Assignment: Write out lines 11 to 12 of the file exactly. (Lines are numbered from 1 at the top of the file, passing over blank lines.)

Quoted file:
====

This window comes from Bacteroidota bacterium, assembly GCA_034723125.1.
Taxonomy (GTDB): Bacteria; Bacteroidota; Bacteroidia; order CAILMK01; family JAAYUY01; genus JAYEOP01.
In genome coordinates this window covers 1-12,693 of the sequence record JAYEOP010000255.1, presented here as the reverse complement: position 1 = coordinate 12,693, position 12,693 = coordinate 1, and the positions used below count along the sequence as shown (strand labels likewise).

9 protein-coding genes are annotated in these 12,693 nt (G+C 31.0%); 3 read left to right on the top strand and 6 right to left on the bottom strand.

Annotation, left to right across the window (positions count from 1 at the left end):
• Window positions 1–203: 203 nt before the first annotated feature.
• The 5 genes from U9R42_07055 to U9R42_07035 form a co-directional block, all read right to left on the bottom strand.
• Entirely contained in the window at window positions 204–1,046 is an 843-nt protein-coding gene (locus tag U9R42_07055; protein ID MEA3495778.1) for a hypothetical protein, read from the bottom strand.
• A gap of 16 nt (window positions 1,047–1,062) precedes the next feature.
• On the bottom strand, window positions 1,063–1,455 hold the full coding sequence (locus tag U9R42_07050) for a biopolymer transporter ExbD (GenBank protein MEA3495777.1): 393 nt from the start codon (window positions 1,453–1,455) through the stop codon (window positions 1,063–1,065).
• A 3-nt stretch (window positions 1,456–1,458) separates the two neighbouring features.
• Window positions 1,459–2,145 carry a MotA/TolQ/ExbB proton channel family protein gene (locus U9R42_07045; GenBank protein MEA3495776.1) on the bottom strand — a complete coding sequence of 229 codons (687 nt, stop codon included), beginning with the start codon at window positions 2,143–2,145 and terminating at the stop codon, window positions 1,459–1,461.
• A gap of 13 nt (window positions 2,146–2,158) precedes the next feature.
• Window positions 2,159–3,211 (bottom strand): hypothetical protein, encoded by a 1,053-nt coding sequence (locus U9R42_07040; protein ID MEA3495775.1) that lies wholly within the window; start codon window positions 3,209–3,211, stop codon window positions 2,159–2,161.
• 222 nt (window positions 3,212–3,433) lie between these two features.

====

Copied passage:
• A 3-nt stretch (window positions 1,456–1,458) separates the two neighbouring features.
• Window positions 1,459–2,145 carry a MotA/TolQ/ExbB proton channel family protein gene (locus U9R42_07045; GenBank protein MEA3495776.1) on the bottom strand — a complete coding sequence of 229 codons (687 nt, stop codon included), beginning with the start codon at window positions 2,143–2,145 and terminating at the stop codon, window positions 1,459–1,461.